Continuing the current trend for getting rid of gyratories, the eastern end of the Strand (past Somerset House) has been just been pedestrianised. All traffic now goes round the semi-circle of Aldwych instead, which has become two-way, and the de-vehicled stretch will be properly landscaped later. One necessary consequence is that the westbound bus stops have been shifted from outside King's College to outside Bush House, but Bus Stop R is still for buses heading down the Strand (11 15 91 N11 N15 N21 N89 N91 N199 N550 N551) and Bus Stop S is still for routes heading over Waterloo Bridge (1 26 59 68 76 168 172 188 243 341 521 X68 N1 N26 N68). Meanwhile seven routes which start here at Aldwych (6 9 87 N9 N44 N87 N155) now depart from a new Bus Stop H instead, which means R and S are no longer among the top 10 most-served bus stops in London (a list still topped by the three Strand stops between here and Trafalgar Square).
Yesterday you could ride a bus from Romford to Epping and Harlow, but from today you can't. Route 575 (not a TfL service) has just been withdrawn because hardly anyone wanted to ride it because the service was so poor because hardly anyone wanted to ride it. For much of the 20th century you could have caught regular bus 250, and for a time Green Line 724, and later the 500, keeping these Essex towns connected. But when the 500 was withdrawn in 2008 TfL only reinstated a bus as far as the M25, and attempts to run a skeleton service over the full corridor have repeatedly faltered. The 575 was the last throw of the dice, initially running twice a day and more recently just the once - south from Harlow in the morning and back from Romford in the afternoon. But a change of operator means no spare vehicle is available, and passenger numbers don't justify continuation, so the 575's just been scrapped. Roger took a final ride this week which you can read about here, along with copious backstory, and there's more historical information here. The extraordinary consequence is that you can no longer get any form of public transport north out of Romford into Essex, other than the dead end 375 which turns back before making any useful connections. This'll be why so many people outside London drive everywhere.
By contrast, today's the day TfL extend one of their existing bus routes beyond the Greater London boundary into Hertfordshire. Admittedly it's not very far into Hertfordshire, barely 200m from the border, but it is most unusual for TfL to be improving services outside the capital. The lucky bus is the 324 which until yesterday meandered between Brent Cross and Stanmore but has now been extended to the Centennial Park business park near Elstree which, crucially, lies just beyond the M1. The 107 already runs past the entrance but the 324 will veer inside down the spine road, turn back at the roundabout and terminate outside the Spire Pathology Services building. Bus nerds should note that Centennial Park used to be the site of Aldenham Bus Works, the enormous London Transport bus overhaul site (1956-1986) (as seen at the start of Cliff Richard's Summer Holiday). Tube nerds should note that this would have been the location of Elstree South station had the Northern Heights extension been built in the 1940s, so I like the fact that TfL have finally got round to providing a service to the site.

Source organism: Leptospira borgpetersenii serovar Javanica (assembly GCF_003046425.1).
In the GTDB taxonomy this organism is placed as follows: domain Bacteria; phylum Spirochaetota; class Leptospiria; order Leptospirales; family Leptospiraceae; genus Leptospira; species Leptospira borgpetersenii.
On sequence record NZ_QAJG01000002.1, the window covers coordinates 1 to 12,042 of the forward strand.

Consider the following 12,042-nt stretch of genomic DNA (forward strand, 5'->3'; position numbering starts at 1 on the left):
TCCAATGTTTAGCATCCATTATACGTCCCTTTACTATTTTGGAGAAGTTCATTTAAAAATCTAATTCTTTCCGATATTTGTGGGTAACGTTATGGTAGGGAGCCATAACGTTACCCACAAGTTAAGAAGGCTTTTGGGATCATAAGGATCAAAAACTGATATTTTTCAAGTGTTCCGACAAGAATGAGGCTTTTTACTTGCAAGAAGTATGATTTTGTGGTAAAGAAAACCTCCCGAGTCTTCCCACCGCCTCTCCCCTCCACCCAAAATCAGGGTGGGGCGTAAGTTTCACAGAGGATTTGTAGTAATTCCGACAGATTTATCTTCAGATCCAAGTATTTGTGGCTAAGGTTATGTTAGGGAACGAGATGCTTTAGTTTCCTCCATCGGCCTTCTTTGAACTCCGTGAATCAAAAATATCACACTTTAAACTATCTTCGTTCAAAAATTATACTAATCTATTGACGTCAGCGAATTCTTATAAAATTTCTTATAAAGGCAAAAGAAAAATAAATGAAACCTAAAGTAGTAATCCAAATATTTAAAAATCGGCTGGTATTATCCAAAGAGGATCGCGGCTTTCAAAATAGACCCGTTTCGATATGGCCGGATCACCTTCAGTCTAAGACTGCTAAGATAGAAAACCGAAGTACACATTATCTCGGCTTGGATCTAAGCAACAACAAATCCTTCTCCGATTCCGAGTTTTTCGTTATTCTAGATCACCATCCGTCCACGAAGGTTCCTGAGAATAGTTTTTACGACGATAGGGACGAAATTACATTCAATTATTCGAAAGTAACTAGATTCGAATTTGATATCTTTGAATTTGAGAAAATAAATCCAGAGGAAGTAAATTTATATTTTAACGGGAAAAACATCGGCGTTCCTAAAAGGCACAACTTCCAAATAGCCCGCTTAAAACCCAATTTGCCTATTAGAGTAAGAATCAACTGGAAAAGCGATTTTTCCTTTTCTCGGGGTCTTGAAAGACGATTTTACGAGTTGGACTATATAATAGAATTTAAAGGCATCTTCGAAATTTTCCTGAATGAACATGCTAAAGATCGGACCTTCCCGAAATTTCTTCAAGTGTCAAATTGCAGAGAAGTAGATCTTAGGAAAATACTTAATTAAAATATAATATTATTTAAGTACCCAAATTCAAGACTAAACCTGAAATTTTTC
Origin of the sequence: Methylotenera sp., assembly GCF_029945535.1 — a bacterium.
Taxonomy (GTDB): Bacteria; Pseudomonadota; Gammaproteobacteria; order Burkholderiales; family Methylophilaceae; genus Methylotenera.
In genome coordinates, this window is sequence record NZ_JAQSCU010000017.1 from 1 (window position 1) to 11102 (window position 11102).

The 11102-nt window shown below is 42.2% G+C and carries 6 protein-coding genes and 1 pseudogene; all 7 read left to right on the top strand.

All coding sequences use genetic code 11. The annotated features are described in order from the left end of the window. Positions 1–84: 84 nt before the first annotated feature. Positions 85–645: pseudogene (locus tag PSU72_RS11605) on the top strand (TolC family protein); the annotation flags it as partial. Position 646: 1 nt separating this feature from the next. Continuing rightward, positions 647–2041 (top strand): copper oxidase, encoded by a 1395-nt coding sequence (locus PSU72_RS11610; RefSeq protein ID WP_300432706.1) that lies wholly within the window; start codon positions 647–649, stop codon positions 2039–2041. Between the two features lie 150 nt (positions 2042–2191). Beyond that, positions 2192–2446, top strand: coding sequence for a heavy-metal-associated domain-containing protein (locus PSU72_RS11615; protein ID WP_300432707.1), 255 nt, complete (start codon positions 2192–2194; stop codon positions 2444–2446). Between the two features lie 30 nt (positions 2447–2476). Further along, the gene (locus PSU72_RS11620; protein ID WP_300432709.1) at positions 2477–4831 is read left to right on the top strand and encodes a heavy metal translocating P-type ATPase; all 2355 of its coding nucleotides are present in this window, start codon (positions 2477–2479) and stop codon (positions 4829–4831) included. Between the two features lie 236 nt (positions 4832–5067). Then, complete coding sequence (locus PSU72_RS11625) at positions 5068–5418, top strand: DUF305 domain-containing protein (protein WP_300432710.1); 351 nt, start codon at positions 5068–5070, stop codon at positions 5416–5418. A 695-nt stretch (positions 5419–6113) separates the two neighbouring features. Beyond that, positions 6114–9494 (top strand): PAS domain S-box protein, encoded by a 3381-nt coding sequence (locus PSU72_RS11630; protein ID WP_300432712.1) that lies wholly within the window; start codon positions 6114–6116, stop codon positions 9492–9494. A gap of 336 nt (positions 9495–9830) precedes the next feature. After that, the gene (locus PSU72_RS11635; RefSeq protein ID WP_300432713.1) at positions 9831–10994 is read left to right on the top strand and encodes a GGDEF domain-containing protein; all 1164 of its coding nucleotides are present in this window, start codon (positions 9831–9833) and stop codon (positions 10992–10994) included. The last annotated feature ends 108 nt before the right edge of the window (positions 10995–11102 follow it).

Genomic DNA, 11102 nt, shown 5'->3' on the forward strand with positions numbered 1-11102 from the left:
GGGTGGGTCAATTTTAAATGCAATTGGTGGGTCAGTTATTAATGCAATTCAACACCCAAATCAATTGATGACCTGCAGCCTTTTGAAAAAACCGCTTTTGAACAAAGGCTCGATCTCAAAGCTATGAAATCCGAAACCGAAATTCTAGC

The 324's extension is two miles long so requires an extra vehicle, which some might think a peculiar use of funds. But along its additional journey it passes the gates of the Royal National Orthopaedic Hospital, a 220-bed very-specialist facility, which means patients here now have a quick connection to the tube at Stanmore. It's all part of TfL's recent mission to improve bus services to hospitals, a social priority which also explains their newest bus route in nearby Enfield. It's therefore not entirely deliberate that the Home Counties now have a new Oyster-enabled bus service, but it does give me a good excuse to update my definitive list of London Buses That Exit London.
142, 258 → Watford
107, 292 → Borehamwood
324 → Centennial Park
Meanwhile in the centre of town, TfL's quest to remove buses from Oxford Street continues unabated. They've already cut the number of routes dramatically over the last five years, and today two more are extinguished. Between Selfridges and Oxford Circus we're now down from thirteen routes to just five.
One of the casualties is route 113, a lengthy route connecting Edgware to the West End. Back in April 2017 it was extended from Marble Arch to Oxford Circus to make up for the removal of route 13, but today it's being cut back to Marble Arch again. The other affected service is the 159 which has run between Streatham and Marble Arch since 1999 but is now being trimmed back to Oxford Circus. Switching termini is an easy way to shorten routes without running out of stand space, and will remove about 40 vehicles an hour from Oxford Street.
TfL are also taking the opportunity to reduce the frequency of route 113 from eight buses an hour to seven, while another Oxford Street service, route 7, has its daytime frequency culled from every eight minutes to every twelve. A number of significant frequency reductions are taking place this weekend and next weekend affecting routes 2, 9, 16, 27, 30, 43, 49, 148, 253, 254, 507, 521 and N9. The two five-hundred-and-something cuts are because a lot of office commuters still haven't come back to their desks, and the N9 cut (from every 20 minutes to every 30) suggests that the late night airport run hasn't revived either. As things stand, reduced frequencies may become more commonplace in central London over the coming months.